There's snow on the ground when I wake up in my cabin on Sylvan Lake on the morning of the Buffalo Roundup. It’s not even autumn but the weather, like everything else in South Dakota’s Black Hills, is unpredictable and just a little bit wild.
The Custer State Park Buffalo Roundup, a decades-old South Dakota tradition, is like nothing I’ve ever seen. A herd of 1,300 bison thunders through the valley, spurred on by whooping cowboys on horseback. The air is thick with the smell of prairie sage and the sound of cracking whips; it’s easy to feel like I’ve stepped into another era.
A visit to South Dakota is a bit like travelling via time machine. It’s not just that the landscape feels untamed – rolling prairie dipping into the Badlands and rising into the granite spires and pine forests of the Black Hills – it’s the people, too, and their connection to generations of pioneers, artists and trailblazers.
Later, after I’ve watched the Custer State Park wildlife managers separate, vaccinate and tag the corralled bison herd, I don a hardhat and walk out onto the half-carved, extended arm of the Crazy Horse Memorial. In South Dakota, family and legacy matter, and this re- markable project is no exception.
In the late 1930s, Lakota Chief Henry Standing Bear began writing to Korczak Ziolkowski, a young assistant carver at Mount Rushmore. Henry Standing Bear wanted Ziolkowski to carve a memorial to legendary Lakota warrior Crazy Horse in the sacred Paha Sapa; the Black Hills. Ziolkowski worked on the massive carving for nearly 36 years, until his death in 1982.
Crazy Horse Memorial | Black Hills & Badlands Tourism
Today, the as-yet-unfinished memorial is the largest mountain carving in the world. I’m staggered to learn that the four colossal presidential portraits at nearby Mount Rushmore could fit inside the head of Crazy Horse. Its progress is overseen by Ziolkowski’s children and grandchildren.
Jeff Hermanson first showed up to work alongside Ziolkowski in 1979. He calls this a spiritual place, and, gazing up through the September mist at the warrior’s faraway eyes, I’m inclined to agree.
“I’m a part of something here, and it’s pretty amazing,” Jeff tells me. He knows he may not be here on the mountain when the memorial is finished. There’s an estimated 50 years of blasting and chiseling left before Ziolkowski’s vision is realized. “There’s nothing wrong with passing your work onto someone else,” Jeff adds. “I’ve left my mark.”
Badlands National Park | Jason Pogacnik
The next morning, as I hike out into Badlands National Park just in time to watch the sunrise splash the stone with pinks and purples, I’m still thinking about what it means to leave something behind. Over millennia, this place has transformed from prehistoric sea to lush rainforest to wooded river basin. All that time has made its mark, in the form of otherworldly buttes and spires.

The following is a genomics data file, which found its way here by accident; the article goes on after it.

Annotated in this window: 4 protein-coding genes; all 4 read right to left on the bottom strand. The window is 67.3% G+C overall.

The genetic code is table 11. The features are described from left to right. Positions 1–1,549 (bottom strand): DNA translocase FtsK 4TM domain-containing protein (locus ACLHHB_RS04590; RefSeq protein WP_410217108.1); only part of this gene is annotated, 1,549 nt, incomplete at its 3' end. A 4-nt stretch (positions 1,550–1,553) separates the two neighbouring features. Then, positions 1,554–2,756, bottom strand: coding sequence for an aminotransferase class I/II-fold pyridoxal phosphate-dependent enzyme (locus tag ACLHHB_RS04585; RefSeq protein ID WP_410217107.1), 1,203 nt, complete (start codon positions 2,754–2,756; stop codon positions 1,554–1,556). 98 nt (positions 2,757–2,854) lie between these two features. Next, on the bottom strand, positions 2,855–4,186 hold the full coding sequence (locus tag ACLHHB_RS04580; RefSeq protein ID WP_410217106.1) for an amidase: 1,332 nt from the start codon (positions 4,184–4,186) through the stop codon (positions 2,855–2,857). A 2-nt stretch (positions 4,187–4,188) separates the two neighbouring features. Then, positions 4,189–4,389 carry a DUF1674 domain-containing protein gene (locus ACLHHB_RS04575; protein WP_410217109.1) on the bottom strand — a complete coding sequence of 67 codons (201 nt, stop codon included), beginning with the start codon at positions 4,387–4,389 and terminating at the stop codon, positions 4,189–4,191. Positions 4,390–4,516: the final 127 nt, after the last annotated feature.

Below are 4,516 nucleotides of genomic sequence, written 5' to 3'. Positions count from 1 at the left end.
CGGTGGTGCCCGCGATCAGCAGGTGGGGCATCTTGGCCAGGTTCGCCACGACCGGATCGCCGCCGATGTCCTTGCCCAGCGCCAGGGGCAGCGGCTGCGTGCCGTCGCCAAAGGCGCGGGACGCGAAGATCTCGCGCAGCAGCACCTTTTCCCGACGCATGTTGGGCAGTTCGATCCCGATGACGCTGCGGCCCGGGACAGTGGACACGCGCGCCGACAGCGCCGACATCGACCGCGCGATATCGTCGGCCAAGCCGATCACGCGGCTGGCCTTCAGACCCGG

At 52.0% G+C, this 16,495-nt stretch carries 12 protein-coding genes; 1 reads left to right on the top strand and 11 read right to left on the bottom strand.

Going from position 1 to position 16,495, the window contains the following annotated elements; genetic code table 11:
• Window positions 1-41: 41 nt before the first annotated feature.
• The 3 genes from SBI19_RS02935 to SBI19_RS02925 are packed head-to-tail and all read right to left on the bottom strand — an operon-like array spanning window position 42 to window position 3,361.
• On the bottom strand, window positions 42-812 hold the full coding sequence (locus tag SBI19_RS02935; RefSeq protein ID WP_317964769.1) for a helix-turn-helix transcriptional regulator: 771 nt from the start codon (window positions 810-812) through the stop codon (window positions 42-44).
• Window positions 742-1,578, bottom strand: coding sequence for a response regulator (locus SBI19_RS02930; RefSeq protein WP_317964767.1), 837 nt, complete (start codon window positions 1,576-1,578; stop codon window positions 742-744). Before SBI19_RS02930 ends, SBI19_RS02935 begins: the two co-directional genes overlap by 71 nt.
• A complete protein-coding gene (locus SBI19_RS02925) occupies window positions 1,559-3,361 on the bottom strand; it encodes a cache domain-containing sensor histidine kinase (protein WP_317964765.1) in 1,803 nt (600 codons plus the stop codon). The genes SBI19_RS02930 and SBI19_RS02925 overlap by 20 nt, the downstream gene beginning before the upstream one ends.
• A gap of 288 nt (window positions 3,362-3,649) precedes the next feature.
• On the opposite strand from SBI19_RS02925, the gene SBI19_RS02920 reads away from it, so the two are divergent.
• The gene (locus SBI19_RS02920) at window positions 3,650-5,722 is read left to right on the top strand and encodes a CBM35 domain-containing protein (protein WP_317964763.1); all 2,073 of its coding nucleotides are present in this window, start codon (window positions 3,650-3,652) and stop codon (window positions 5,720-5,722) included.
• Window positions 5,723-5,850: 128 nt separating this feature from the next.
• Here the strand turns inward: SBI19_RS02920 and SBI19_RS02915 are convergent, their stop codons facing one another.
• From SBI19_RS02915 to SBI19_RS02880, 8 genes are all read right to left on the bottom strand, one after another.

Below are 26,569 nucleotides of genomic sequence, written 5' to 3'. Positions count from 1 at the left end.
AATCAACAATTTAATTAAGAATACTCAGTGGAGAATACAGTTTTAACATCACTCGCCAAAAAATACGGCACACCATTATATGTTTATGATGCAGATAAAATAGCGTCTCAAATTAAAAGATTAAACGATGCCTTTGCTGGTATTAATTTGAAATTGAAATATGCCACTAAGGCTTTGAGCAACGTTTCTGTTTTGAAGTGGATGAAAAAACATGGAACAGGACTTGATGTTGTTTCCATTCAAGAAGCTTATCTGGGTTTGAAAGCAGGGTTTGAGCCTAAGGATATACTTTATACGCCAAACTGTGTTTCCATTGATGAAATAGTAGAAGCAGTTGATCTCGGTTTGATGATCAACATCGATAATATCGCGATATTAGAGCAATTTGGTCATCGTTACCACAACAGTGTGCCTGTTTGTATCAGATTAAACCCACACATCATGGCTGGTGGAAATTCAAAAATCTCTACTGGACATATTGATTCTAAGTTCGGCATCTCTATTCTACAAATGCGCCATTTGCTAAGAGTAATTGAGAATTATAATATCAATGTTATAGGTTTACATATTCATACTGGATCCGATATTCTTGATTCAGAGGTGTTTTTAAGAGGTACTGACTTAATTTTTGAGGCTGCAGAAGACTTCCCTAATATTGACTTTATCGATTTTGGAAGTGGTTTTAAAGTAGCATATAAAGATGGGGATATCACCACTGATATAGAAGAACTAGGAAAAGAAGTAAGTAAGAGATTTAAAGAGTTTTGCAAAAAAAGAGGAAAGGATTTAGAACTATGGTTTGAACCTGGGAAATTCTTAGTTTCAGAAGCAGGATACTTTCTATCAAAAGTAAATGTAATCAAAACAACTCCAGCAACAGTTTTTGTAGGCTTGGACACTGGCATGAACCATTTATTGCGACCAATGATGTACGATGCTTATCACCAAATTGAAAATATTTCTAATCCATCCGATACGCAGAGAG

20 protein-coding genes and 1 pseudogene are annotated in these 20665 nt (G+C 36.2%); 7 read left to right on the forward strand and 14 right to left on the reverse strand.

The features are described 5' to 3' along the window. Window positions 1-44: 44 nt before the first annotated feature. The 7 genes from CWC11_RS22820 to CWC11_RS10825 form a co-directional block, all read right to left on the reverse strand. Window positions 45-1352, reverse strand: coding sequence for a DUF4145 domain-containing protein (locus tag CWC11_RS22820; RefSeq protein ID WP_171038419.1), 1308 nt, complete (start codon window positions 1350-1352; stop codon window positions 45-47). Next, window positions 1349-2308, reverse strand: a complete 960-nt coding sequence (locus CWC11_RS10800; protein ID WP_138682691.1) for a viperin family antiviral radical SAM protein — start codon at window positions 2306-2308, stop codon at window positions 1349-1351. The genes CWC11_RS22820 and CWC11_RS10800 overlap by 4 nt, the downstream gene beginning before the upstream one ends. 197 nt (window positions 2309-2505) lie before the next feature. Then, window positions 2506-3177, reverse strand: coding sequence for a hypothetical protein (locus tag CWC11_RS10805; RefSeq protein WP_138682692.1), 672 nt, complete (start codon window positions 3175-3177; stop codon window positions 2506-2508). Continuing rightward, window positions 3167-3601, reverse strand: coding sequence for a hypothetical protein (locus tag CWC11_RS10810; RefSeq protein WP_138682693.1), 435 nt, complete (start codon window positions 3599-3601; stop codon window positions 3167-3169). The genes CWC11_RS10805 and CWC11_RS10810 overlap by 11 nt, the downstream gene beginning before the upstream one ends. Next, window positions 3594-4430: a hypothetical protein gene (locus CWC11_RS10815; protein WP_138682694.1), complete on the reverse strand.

Here, too, there are people with an abiding devotion to legacy. In 1931, on the wall of the Badlands in a town called Wall, Ted and Dorothy Hustead bought a small pharmacy. They turned that tiny store into one of the most famous attractions in America by offering weary travellers five-cent coffee and free ice water. Today, their affable grandson Rick is dedicated to preserving and expanding Wall Drug: he maintains the now-sprawling store and its restaurant, an old-fashioned soda fountain, and one of the largest collections of Western art in the world. And he still sells the coffee for a nickel.
Wall Drug | Black Hills & Badlands Tourism
In so many ways, South Dakota is a place suspended in time; you half-expect to see covered wagons come rumbling over the prairie. But it’s full of people who’ve found the sweet spot between preserving the frontier past and evolving into the future.
Tony DeMaro grew up poor in Rapid City. Before he moved east for school, he says he’d never had tuna that didn’t come from a can. He mastered the restaurant business, then moved back to revamp his hometown by buying up dilapidated historic buildings and transforming them into hot spots, including a high-end wine bar, a sports pub and an authentic basement speakeasy. At Press Start, his 80s-themed arcade, I carry around two red Solo cups – one full of beer, the other loaded with quarters – and have the time of my life mashing buttons, flicking joysticks and recalling a bygone adolescence.
Rapid City | Wes Eisenhaur Photography
A bit too early the next morning (considering how much fun I had at the arcade the night before), I head to the airport. The wheels leave the ground and I’m thinking about South Dakota’s tourism tagline: “Great Places, Great Faces.” It’s apt, but it doesn’t just refer to the four presidents carved in Black Hills granite. It’s about the people who keep us connected to an American legacy, a pioneering spirit and all that’s still a little wild in the West.
When you go
WHERE TO DINE: Rapid City’s Firehouse Brewing Co. serves up a great meal and an even better flight of brews. Wall Drug serves breakfast, lunch and dinner, but don’t leave without trying their homemade donuts. Drop by Mount Rushmore’s Carver’s Café for ice cream that comes with a history lesson: it’s Thomas Jefferson’s recipe!
WHERE TO STAY: Frontier Cabins Motel near Wall offers comfortable, rustic digs a stone’s throw from Badlands National Park. The cabins at Sylvan Lake Lodge offer cozy replaces and all the amenities with one heck of a view. If you’re looking for something a bit closer to the airport, check into Rapid City’s Grand Gateway Hotel (and don’t miss the hotel bar’s open mic on Sunday nights!)
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